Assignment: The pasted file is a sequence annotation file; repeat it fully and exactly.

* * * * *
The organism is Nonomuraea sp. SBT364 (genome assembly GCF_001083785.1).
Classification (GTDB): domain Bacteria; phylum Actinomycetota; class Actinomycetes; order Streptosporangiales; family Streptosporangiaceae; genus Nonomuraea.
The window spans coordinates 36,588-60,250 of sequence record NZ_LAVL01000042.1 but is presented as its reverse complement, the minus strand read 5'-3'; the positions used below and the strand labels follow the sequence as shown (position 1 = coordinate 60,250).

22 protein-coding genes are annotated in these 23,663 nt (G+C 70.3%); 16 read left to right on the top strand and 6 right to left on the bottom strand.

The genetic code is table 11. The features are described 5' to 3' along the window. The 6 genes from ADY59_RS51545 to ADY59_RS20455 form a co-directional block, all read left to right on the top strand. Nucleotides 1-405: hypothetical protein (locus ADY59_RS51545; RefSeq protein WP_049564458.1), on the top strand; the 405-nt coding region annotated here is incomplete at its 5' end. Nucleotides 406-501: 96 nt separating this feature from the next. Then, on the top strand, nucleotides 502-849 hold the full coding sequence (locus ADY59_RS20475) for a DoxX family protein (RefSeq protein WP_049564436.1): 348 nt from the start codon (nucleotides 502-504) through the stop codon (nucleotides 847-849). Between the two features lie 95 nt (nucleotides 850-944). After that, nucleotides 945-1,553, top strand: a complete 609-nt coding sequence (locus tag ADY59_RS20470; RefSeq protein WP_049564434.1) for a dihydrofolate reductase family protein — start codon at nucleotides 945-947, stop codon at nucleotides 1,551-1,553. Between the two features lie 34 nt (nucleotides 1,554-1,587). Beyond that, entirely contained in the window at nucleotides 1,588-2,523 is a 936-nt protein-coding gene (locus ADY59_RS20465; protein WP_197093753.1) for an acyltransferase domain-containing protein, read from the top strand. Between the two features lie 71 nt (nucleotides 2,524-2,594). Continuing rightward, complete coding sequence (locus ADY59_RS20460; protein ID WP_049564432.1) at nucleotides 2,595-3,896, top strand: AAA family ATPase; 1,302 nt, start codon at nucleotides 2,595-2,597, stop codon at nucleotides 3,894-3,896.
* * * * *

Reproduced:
The organism is Nonomuraea sp. SBT364 (genome assembly GCF_001083785.1).
Classification (GTDB): domain Bacteria; phylum Actinomycetota; class Actinomycetes; order Streptosporangiales; family Streptosporangiaceae; genus Nonomuraea.
The window spans coordinates 36,588-60,250 of sequence record NZ_LAVL01000042.1 but is presented as its reverse complement, the minus strand read 5'-3'; the positions used below and the strand labels follow the sequence as shown (position 1 = coordinate 60,250).

22 protein-coding genes are annotated in these 23,663 nt (G+C 70.3%); 16 read left to right on the top strand and 6 right to left on the bottom strand.

The genetic code is table 11. The features are described 5' to 3' along the window. The 6 genes from ADY59_RS51545 to ADY59_RS20455 form a co-directional block, all read left to right on the top strand. Nucleotides 1-405: hypothetical protein (locus ADY59_RS51545; RefSeq protein WP_049564458.1), on the top strand; the 405-nt coding region annotated here is incomplete at its 5' end. Nucleotides 406-501: 96 nt separating this feature from the next. Then, on the top strand, nucleotides 502-849 hold the full coding sequence (locus ADY59_RS20475) for a DoxX family protein (RefSeq protein WP_049564436.1): 348 nt from the start codon (nucleotides 502-504) through the stop codon (nucleotides 847-849). Between the two features lie 95 nt (nucleotides 850-944). After that, nucleotides 945-1,553, top strand: a complete 609-nt coding sequence (locus tag ADY59_RS20470; RefSeq protein WP_049564434.1) for a dihydrofolate reductase family protein — start codon at nucleotides 945-947, stop codon at nucleotides 1,551-1,553. Between the two features lie 34 nt (nucleotides 1,554-1,587). Beyond that, entirely contained in the window at nucleotides 1,588-2,523 is a 936-nt protein-coding gene (locus ADY59_RS20465; protein WP_197093753.1) for an acyltransferase domain-containing protein, read from the top strand. Between the two features lie 71 nt (nucleotides 2,524-2,594). Continuing rightward, complete coding sequence (locus ADY59_RS20460; protein ID WP_049564432.1) at nucleotides 2,595-3,896, top strand: AAA family ATPase; 1,302 nt, start codon at nucleotides 2,595-2,597, stop codon at nucleotides 3,894-3,896.